Esmorzar de Ciència al 7 Portes: "L'evolució humana, passat, present i futur"

El diumenge dia 6 de novembre se celebrarà el proper Esmorzar de Ciència amb un cartell de luxe: Eudald Carbonell i Tomàs Marquès. El restaurant obrirà les portes a les 9 del matí per començar l’esmorzar, a les 10 s’inicia el monòleg a càrrec de The Big Van Theory, i acte seguit comença la tertúlia a càrrec dels experts i el moderador. L’esmorzar de forquilla amb tertúlia té un preu de 25€.

A Short Jump From Single-Celled Ancestors to Animals

The first animals evolved from their single-celled ancestors around 800 million years ago, but new evidence suggests that this leap to multi-celled organisms may not have been quite as dramatic as scientists once assumed. In a Developmental Cell paper, IBE researchers demonstrate that the single-celled ancestor of animals likely already had some of the mechanisms that animal cells use today to develop into different tissue types.


Lizard unique to UAE at risk due to loss of habitat

The scientists looked at the morphology [structure and form] of geckos from the Hajar Mountains of the UAE and Oman that are classified as belonging to the Asaccus caudivolvulus species. A complex computer analysis of the data led the scientists to conclude that A caudivolvulus is made up of creatures from three species.

Hidden diversity of Acoelomorpha revealed through DNA barcoding

Iñaki Ruiz-Trillo and colleagues analyze the diversity of a group of animals that are crucial to understand the origin of bilaterian symmetry: the Xenacoelomorpha, a group of morphologically simple worms that are known to occupy a pivotal phylogenetic position between non-bilaterian and bilaterian animals.

Light shed on what European malaria was like, 50 years after its eradication

Work, led by Carles Lalueza-Fox, recovers DNA from two strains of malaria from old samples from the Ebro Delta in Spain. The results reveal the origins of P. vivax y P. falciparum, and help us comprehend the mutations which have become resistant to numerous drugs. 

Discovered a butterfly migration of more than 4000 km

Biologists of the Institute of Evolutionary Biology of Barcelona (CSIC-UPF) and Harvard University (USA) have been tracking the painted lady butterfly Vanessa cardui to study their migratory paths. It is confirmed that it is able to cross the Sahara desert and that it breeds in the African savannah. This study has been funded by the National Geographic Society and the European Union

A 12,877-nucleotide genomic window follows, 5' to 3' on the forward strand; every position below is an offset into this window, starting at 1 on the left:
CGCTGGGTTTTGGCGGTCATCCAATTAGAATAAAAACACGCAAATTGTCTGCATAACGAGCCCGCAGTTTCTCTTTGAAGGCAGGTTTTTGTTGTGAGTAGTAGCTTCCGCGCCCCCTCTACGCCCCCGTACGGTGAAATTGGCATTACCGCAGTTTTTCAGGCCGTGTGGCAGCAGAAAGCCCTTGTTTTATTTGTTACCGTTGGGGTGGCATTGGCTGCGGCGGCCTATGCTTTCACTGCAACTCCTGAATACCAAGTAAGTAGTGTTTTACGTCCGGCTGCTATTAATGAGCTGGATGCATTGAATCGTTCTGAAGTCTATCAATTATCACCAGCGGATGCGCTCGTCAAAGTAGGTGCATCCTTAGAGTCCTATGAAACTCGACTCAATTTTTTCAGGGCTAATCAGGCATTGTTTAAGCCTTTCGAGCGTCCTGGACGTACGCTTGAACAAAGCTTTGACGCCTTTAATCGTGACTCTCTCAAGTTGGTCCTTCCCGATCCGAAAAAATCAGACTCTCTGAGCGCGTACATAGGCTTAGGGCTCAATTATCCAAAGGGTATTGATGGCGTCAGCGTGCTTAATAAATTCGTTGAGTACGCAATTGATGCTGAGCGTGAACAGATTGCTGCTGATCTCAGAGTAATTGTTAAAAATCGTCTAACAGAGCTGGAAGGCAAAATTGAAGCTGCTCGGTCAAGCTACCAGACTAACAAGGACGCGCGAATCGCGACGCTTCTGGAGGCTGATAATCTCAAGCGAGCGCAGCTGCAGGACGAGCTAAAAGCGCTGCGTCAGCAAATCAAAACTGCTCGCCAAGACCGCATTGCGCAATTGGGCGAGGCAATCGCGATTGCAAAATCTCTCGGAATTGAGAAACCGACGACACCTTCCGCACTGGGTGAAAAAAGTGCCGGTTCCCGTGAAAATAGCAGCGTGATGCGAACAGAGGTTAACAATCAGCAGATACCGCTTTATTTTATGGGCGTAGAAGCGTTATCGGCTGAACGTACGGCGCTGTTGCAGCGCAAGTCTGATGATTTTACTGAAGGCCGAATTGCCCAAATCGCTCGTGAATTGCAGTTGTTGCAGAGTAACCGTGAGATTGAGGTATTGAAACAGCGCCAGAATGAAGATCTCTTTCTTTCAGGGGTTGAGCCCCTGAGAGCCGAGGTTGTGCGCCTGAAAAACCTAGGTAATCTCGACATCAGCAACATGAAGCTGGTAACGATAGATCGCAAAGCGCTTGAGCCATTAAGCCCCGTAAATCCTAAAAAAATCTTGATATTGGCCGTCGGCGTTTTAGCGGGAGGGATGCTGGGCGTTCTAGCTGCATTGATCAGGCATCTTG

Gene regulation, evolution and the exploitation of new habitats

Changes in the regulation of two genes explain how the Drosophila respiratory system evolved from a primitive to a more developed state. The paper by the groups of Xavier Franch-Marro at IBE and Jordi Casanova at IRB Barcelona and IBMB is published today in Development.


Probing the origin of the world’s first farmers

The first large-scale genome-wide analysis of ancient human remains from the Near East sheds light on the genetic identities and migrations of the world’s first farmers. The study, published in Nature, has been led by Harvard University and counts with the support of David Comas, principal investigator at the IBE (CSIC-UPF), among others.

New ancestor to humans discovered

Led by Jaume Bertranpetit, scientists at the Institute of Evolutionary Biology have shown that Out of Africa came in single wave. The pygmies of Andaman Islands have fragments of the DNA of this extinct hominid in their genome. The genetic data prove that humans of the Andaman Islands are smaller as a result of natural selection .

66 youngsters from around the world start the BIYSC programme in research centres around Catalonia

The Barcelona International Youth Science Challenge (BIYSC) is a singular programme run by the Catalunya-La Pedrera Foundation that seeks to bring together students with a passion for science and the best scientists in prestigious research centres in Catalonia.  IBE participates in the BIYSC through the project “Uncovering the hidden diversity of the oceans”, leaded by the Multicellgenome Lab.


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